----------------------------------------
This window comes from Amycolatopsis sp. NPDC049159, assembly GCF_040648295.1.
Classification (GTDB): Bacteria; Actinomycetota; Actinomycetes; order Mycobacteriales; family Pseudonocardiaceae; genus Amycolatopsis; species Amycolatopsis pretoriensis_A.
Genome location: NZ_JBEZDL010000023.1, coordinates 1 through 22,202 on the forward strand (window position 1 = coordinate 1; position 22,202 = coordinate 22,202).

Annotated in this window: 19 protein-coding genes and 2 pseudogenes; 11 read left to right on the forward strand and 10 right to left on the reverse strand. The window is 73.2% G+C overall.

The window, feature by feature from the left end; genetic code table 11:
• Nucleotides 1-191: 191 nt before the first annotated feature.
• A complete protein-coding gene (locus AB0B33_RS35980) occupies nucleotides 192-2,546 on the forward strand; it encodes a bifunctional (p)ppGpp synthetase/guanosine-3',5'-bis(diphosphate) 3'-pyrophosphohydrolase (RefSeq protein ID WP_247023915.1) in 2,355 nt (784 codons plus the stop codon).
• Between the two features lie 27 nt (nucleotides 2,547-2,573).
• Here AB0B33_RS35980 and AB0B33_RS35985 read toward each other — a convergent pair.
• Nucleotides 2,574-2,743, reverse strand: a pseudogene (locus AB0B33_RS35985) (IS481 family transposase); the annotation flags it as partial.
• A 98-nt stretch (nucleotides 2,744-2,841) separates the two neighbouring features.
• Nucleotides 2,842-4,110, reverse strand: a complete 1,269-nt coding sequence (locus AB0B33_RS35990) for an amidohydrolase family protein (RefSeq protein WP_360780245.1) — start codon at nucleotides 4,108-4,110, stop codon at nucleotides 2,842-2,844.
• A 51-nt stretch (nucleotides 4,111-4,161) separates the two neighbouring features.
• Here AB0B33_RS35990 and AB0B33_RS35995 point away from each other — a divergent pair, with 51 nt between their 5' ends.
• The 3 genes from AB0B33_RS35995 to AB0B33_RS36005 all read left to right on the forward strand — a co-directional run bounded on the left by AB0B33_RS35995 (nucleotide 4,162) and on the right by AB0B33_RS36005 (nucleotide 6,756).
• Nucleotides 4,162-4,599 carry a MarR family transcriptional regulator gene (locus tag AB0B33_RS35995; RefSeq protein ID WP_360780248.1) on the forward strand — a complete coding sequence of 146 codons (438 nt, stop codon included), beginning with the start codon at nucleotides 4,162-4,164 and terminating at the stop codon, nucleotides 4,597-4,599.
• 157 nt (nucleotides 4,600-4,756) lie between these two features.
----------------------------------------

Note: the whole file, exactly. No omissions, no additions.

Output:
This window comes from Amycolatopsis sp. NPDC049159, assembly GCF_040648295.1.
Classification (GTDB): Bacteria; Actinomycetota; Actinomycetes; order Mycobacteriales; family Pseudonocardiaceae; genus Amycolatopsis; species Amycolatopsis pretoriensis_A.
Genome location: NZ_JBEZDL010000023.1, coordinates 1 through 22,202 on the forward strand (window position 1 = coordinate 1; position 22,202 = coordinate 22,202).

Annotated in this window: 19 protein-coding genes and 2 pseudogenes; 11 read left to right on the forward strand and 10 right to left on the reverse strand. The window is 73.2% G+C overall.

The window, feature by feature from the left end; genetic code table 11:
• Nucleotides 1-191: 191 nt before the first annotated feature.
• A complete protein-coding gene (locus AB0B33_RS35980) occupies nucleotides 192-2,546 on the forward strand; it encodes a bifunctional (p)ppGpp synthetase/guanosine-3',5'-bis(diphosphate) 3'-pyrophosphohydrolase (RefSeq protein ID WP_247023915.1) in 2,355 nt (784 codons plus the stop codon).
• Between the two features lie 27 nt (nucleotides 2,547-2,573).
• Here AB0B33_RS35980 and AB0B33_RS35985 read toward each other — a convergent pair.
• Nucleotides 2,574-2,743, reverse strand: a pseudogene (locus AB0B33_RS35985) (IS481 family transposase); the annotation flags it as partial.
• A 98-nt stretch (nucleotides 2,744-2,841) separates the two neighbouring features.
• Nucleotides 2,842-4,110, reverse strand: a complete 1,269-nt coding sequence (locus AB0B33_RS35990) for an amidohydrolase family protein (RefSeq protein WP_360780245.1) — start codon at nucleotides 4,108-4,110, stop codon at nucleotides 2,842-2,844.
• A 51-nt stretch (nucleotides 4,111-4,161) separates the two neighbouring features.
• Here AB0B33_RS35990 and AB0B33_RS35995 point away from each other — a divergent pair, with 51 nt between their 5' ends.
• The 3 genes from AB0B33_RS35995 to AB0B33_RS36005 all read left to right on the forward strand — a co-directional run bounded on the left by AB0B33_RS35995 (nucleotide 4,162) and on the right by AB0B33_RS36005 (nucleotide 6,756).
• Nucleotides 4,162-4,599 carry a MarR family transcriptional regulator gene (locus tag AB0B33_RS35995; RefSeq protein ID WP_360780248.1) on the forward strand — a complete coding sequence of 146 codons (438 nt, stop codon included), beginning with the start codon at nucleotides 4,162-4,164 and terminating at the stop codon, nucleotides 4,597-4,599.
• 157 nt (nucleotides 4,600-4,756) lie between these two features.